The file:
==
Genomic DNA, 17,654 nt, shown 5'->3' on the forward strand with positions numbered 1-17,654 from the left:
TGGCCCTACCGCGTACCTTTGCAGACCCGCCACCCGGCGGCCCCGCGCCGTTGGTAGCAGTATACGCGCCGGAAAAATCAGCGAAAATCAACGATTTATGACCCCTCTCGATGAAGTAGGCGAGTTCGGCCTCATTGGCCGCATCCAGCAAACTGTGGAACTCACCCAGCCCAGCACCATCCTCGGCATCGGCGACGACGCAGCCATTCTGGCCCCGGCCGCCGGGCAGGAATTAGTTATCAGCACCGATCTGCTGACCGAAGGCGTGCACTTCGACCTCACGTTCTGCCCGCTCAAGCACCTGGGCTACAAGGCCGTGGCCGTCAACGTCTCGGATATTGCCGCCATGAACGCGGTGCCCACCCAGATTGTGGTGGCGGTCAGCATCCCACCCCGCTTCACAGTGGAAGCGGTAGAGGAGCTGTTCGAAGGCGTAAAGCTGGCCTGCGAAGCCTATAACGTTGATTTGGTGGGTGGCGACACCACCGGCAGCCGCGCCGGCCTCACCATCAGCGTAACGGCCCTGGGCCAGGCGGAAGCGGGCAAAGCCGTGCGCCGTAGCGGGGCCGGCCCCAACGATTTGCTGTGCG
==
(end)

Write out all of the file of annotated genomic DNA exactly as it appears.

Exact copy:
Genomic DNA, 17,654 nt, shown 5'->3' on the forward strand with positions numbered 1-17,654 from the left:
TGGCCCTACCGCGTACCTTTGCAGACCCGCCACCCGGCGGCCCCGCGCCGTTGGTAGCAGTATACGCGCCGGAAAAATCAGCGAAAATCAACGATTTATGACCCCTCTCGATGAAGTAGGCGAGTTCGGCCTCATTGGCCGCATCCAGCAAACTGTGGAACTCACCCAGCCCAGCACCATCCTCGGCATCGGCGACGACGCAGCCATTCTGGCCCCGGCCGCCGGGCAGGAATTAGTTATCAGCACCGATCTGCTGACCGAAGGCGTGCACTTCGACCTCACGTTCTGCCCGCTCAAGCACCTGGGCTACAAGGCCGTGGCCGTCAACGTCTCGGATATTGCCGCCATGAACGCGGTGCCCACCCAGATTGTGGTGGCGGTCAGCATCCCACCCCGCTTCACAGTGGAAGCGGTAGAGGAGCTGTTCGAAGGCGTAAAGCTGGCCTGCGAAGCCTATAACGTTGATTTGGTGGGTGGCGACACCACCGGCAGCCGCGCCGGCCTCACCATCAGCGTAACGGCCCTGGGCCAGGCGGAAGCGGGCAAAGCCGTGCGCCGTAGCGGGGCCGGCCCCAACGATTTGCTGTGCG